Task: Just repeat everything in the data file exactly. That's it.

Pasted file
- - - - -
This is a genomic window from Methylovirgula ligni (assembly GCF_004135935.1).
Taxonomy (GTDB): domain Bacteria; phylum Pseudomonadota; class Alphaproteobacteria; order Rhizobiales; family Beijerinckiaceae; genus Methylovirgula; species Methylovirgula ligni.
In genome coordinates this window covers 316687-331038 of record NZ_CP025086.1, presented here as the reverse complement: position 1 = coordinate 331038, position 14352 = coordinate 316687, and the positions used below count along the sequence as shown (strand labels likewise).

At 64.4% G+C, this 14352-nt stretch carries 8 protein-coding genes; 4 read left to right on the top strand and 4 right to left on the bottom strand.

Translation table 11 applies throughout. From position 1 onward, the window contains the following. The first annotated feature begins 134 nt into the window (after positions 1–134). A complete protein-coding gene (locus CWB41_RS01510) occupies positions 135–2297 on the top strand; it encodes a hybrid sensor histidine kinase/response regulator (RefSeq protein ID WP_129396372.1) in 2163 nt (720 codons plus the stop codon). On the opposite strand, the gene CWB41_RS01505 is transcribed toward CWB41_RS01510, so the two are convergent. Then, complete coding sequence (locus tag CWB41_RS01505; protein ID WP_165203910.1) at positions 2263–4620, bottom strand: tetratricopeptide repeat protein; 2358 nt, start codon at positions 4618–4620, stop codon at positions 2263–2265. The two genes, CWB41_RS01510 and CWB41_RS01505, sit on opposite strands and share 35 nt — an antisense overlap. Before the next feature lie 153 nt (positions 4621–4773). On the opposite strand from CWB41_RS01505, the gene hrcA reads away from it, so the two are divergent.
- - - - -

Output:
This is a genomic window from Methylovirgula ligni (assembly GCF_004135935.1).
Taxonomy (GTDB): domain Bacteria; phylum Pseudomonadota; class Alphaproteobacteria; order Rhizobiales; family Beijerinckiaceae; genus Methylovirgula; species Methylovirgula ligni.
In genome coordinates this window covers 316687-331038 of record NZ_CP025086.1, presented here as the reverse complement: position 1 = coordinate 331038, position 14352 = coordinate 316687, and the positions used below count along the sequence as shown (strand labels likewise).

At 64.4% G+C, this 14352-nt stretch carries 8 protein-coding genes; 4 read left to right on the top strand and 4 right to left on the bottom strand.

Translation table 11 applies throughout. From position 1 onward, the window contains the following. The first annotated feature begins 134 nt into the window (after positions 1–134). A complete protein-coding gene (locus CWB41_RS01510) occupies positions 135–2297 on the top strand; it encodes a hybrid sensor histidine kinase/response regulator (RefSeq protein ID WP_129396372.1) in 2163 nt (720 codons plus the stop codon). On the opposite strand, the gene CWB41_RS01505 is transcribed toward CWB41_RS01510, so the two are convergent. Then, complete coding sequence (locus tag CWB41_RS01505; protein ID WP_165203910.1) at positions 2263–4620, bottom strand: tetratricopeptide repeat protein; 2358 nt, start codon at positions 4618–4620, stop codon at positions 2263–2265. The two genes, CWB41_RS01510 and CWB41_RS01505, sit on opposite strands and share 35 nt — an antisense overlap. Before the next feature lie 153 nt (positions 4621–4773). On the opposite strand from CWB41_RS01505, the gene hrcA reads away from it, so the two are divergent.